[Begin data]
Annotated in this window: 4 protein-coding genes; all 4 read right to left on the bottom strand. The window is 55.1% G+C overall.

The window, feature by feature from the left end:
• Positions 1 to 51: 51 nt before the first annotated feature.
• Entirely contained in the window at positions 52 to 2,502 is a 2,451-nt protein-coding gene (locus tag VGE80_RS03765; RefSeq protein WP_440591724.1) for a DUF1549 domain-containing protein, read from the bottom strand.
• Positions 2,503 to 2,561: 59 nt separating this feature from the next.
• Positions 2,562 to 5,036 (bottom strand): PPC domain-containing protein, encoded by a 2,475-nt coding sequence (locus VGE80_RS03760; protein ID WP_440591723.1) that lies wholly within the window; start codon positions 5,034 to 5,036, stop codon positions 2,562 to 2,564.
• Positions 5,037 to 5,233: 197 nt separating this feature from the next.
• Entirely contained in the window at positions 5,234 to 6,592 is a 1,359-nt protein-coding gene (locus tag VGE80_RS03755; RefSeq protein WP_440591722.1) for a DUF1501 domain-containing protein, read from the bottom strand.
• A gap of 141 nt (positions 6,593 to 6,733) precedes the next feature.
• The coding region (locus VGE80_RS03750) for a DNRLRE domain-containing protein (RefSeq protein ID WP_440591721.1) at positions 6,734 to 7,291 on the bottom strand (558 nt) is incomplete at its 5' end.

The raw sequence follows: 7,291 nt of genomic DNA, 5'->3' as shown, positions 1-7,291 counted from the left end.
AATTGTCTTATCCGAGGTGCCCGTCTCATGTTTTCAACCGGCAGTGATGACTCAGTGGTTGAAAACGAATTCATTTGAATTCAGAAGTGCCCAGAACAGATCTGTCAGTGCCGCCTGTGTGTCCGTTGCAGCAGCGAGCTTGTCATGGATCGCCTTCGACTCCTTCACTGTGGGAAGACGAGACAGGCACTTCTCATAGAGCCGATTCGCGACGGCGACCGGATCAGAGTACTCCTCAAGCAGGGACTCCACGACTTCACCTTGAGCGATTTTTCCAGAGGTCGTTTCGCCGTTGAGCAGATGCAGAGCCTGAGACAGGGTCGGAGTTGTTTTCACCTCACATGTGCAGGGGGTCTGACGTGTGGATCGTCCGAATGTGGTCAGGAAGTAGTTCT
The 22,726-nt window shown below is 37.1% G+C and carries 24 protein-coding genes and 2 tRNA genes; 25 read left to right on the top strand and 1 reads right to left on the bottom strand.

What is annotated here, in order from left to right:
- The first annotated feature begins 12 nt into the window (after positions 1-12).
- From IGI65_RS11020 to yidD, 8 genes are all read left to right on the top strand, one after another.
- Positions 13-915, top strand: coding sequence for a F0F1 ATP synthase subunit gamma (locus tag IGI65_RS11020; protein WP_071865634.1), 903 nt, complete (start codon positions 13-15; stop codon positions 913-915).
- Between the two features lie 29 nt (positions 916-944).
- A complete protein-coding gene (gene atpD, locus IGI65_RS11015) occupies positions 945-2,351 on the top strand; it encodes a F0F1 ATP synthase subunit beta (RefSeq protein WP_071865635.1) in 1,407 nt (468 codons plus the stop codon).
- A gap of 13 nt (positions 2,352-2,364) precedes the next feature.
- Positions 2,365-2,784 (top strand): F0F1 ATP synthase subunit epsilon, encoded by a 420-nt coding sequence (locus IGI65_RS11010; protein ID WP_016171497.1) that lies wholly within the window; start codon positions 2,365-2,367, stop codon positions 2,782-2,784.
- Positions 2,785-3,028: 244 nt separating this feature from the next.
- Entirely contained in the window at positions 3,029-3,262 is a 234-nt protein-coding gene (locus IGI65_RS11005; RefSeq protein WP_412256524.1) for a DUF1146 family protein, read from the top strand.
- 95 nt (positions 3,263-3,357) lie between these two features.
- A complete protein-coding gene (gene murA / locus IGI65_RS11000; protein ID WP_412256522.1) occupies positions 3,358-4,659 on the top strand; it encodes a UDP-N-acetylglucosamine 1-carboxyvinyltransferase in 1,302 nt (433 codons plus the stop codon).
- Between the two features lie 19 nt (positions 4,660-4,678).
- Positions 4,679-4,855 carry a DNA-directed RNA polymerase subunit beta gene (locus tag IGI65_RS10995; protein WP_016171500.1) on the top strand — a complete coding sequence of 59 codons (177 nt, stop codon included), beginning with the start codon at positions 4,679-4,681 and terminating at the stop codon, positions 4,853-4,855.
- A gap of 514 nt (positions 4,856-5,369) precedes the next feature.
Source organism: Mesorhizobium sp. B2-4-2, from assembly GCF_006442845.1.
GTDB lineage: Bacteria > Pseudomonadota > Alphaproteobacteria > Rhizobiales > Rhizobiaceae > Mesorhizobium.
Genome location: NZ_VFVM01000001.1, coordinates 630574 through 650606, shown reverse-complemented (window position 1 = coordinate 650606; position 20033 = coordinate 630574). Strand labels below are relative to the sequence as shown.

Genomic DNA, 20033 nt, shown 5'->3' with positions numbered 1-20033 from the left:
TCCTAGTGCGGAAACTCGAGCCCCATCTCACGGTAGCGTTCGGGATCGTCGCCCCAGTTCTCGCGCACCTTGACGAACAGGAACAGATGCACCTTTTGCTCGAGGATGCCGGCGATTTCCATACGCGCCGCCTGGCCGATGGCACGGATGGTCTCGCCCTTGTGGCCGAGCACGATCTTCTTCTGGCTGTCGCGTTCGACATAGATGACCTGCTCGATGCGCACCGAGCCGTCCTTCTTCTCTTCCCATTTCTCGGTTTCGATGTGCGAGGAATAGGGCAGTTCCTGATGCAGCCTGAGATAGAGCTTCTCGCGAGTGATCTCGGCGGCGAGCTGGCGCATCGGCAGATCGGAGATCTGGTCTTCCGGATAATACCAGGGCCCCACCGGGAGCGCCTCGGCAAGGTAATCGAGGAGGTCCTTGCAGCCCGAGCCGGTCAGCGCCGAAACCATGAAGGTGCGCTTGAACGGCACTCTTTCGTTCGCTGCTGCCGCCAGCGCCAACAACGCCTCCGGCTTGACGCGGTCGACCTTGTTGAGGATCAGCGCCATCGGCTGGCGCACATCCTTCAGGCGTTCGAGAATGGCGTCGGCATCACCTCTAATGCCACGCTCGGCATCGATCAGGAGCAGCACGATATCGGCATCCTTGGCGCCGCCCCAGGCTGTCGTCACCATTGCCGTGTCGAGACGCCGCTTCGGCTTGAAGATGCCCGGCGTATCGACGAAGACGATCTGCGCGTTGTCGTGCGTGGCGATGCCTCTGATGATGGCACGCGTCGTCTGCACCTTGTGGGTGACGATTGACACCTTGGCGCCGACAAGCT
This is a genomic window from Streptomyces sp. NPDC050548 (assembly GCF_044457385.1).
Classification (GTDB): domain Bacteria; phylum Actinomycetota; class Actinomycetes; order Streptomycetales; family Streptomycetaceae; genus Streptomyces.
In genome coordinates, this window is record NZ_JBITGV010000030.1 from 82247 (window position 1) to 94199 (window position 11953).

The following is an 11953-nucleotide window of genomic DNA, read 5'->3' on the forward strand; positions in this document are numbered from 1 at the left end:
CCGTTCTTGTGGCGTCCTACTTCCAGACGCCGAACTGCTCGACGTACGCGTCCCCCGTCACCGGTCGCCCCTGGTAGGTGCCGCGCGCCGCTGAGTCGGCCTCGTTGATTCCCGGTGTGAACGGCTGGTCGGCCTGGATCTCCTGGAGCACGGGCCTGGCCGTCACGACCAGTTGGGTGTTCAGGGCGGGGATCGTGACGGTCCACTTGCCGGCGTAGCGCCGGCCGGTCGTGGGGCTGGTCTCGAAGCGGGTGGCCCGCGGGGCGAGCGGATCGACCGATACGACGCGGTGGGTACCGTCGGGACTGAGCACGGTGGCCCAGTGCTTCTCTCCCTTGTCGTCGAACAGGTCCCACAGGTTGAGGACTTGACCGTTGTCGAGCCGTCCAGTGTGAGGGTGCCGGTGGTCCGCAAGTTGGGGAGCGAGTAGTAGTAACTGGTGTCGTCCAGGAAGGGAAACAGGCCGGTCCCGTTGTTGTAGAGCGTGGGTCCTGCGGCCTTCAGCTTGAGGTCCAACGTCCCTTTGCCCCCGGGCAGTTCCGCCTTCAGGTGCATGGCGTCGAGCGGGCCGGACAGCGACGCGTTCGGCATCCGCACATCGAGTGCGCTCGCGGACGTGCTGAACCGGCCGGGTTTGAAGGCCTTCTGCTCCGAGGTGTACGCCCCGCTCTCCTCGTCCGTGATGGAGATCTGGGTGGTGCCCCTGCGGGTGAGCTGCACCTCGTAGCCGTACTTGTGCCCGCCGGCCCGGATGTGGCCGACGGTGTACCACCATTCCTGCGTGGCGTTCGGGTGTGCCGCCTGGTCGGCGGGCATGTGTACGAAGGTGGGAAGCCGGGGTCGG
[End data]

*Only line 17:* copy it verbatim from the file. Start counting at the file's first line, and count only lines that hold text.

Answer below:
- Positions 13-915, top strand: coding sequence for a F0F1 ATP synthase subunit gamma (locus tag IGI65_RS11020; protein WP_071865634.1), 903 nt, complete (start codon positions 13-15; stop codon positions 913-915).